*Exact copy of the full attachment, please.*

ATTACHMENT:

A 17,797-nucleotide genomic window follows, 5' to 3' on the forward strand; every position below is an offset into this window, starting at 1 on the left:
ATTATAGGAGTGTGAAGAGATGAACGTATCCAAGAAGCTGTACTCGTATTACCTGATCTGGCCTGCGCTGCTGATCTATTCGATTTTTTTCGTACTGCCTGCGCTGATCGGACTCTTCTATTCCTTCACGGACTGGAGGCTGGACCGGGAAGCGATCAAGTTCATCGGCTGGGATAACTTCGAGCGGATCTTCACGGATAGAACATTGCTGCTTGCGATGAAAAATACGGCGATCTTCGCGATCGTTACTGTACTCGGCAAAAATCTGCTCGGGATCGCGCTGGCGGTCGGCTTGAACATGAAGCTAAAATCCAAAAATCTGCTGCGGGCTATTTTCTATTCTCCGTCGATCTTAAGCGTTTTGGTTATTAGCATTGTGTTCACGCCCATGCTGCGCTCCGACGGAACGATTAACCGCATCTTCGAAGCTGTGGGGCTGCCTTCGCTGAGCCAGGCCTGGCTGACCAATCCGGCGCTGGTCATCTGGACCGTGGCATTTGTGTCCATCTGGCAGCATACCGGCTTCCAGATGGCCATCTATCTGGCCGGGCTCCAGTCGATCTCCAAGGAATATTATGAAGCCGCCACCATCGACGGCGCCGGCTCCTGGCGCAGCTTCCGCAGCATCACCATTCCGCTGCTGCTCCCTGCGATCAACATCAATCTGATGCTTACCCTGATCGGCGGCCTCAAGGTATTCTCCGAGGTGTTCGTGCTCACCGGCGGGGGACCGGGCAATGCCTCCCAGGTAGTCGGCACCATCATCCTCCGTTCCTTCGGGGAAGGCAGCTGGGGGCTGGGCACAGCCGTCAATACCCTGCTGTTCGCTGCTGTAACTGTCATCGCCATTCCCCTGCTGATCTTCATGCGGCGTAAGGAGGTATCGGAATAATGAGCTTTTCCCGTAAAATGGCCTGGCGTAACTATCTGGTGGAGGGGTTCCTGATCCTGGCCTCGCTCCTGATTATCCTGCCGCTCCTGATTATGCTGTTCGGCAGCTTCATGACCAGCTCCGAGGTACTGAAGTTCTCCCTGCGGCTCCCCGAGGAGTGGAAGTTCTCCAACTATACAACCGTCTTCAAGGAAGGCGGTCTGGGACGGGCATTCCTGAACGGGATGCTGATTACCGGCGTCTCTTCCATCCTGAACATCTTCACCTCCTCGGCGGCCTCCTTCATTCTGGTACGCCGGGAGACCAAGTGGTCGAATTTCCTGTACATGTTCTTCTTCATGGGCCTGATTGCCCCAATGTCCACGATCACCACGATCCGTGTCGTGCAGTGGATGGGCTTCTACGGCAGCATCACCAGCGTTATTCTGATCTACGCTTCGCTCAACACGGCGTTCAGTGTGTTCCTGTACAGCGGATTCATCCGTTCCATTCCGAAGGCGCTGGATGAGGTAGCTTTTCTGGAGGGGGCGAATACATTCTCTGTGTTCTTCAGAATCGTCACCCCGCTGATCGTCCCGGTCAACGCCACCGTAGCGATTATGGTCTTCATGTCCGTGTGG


A 17,797-nucleotide genomic window follows, 5' to 3' on the forward strand; every position below is an offset into this window, starting at 1 on the left:
ATTATAGGAGTGTGAAGAGATGAACGTATCCAAGAAGCTGTACTCGTATTACCTGATCTGGCCTGCGCTGCTGATCTATTCGATTTTTTTCGTACTGCCTGCGCTGATCGGACTCTTCTATTCCTTCACGGACTGGAGGCTGGACCGGGAAGCGATCAAGTTCATCGGCTGGGATAACTTCGAGCGGATCTTCACGGATAGAACATTGCTGCTTGCGATGAAAAATACGGCGATCTTCGCGATCGTTACTGTACTCGGCAAAAATCTGCTCGGGATCGCGCTGGCGGTCGGCTTGAACATGAAGCTAAAATCCAAAAATCTGCTGCGGGCTATTTTCTATTCTCCGTCGATCTTAAGCGTTTTGGTTATTAGCATTGTGTTCACGCCCATGCTGCGCTCCGACGGAACGATTAACCGCATCTTCGAAGCTGTGGGGCTGCCTTCGCTGAGCCAGGCCTGGCTGACCAATCCGGCGCTGGTCATCTGGACCGTGGCATTTGTGTCCATCTGGCAGCATACCGGCTTCCAGATGGCCATCTATCTGGCCGGGCTCCAGTCGATCTCCAAGGAATATTATGAAGCCGCCACCATCGACGGCGCCGGCTCCTGGCGCAGCTTCCGCAGCATCACCATTCCGCTGCTGCTCCCTGCGATCAACATCAATCTGATGCTTACCCTGATCGGCGGCCTCAAGGTATTCTCCGAGGTGTTCGTGCTCACCGGCGGGGGACCGGGCAATGCCTCCCAGGTAGTCGGCACCATCATCCTCCGTTCCTTCGGGGAAGGCAGCTGGGGGCTGGGCACAGCCGTCAATACCCTGCTGTTCGCTGCTGTAACTGTCATCGCCATTCCCCTGCTGATCTTCATGCGGCGTAAGGAGGTATCGGAATAATGAGCTTTTCCCGTAAAATGGCCTGGCGTAACTATCTGGTGGAGGGGTTCCTGATCCTGGCCTCGCTCCTGATTATCCTGCCGCTCCTGATTATGCTGTTCGGCAGCTTCATGACCAGCTCCGAGGTACTGAAGTTCTCCCTGCGGCTCCCCGAGGAGTGGAAGTTCTCCAACTATACAACCGTCTTCAAGGAAGGCGGTCTGGGACGGGCATTCCTGAACGGGATGCTGATTACCGGCGTCTCTTCCATCCTGAACATCTTCACCTCCTCGGCGGCCTCCTTCATTCTGGTACGCCGGGAGACCAAGTGGTCGAATTTCCTGTACATGTTCTTCTTCATGGGCCTGATTGCCCCAATGTCCACGATCACCACGATCCGTGTCGTGCAGTGGATGGGCTTCTACGGCAGCATCACCAGCGTTATTCTGATCTACGCTTCGCTCAACACGGCGTTCAGTGTGTTCCTGTACAGCGGATTCATCCGTTCCATTCCGAAGGCGCTGGATGAGGTAGCTTTTCTGGAGGGGGCGAATACATTCTCTGTGTTCTTCAGAATCGTCACCCCGCTGATCGTCCCGGTCAACGCCACCGTAGCGATTATGGTCTTCATGTCCGTGTGG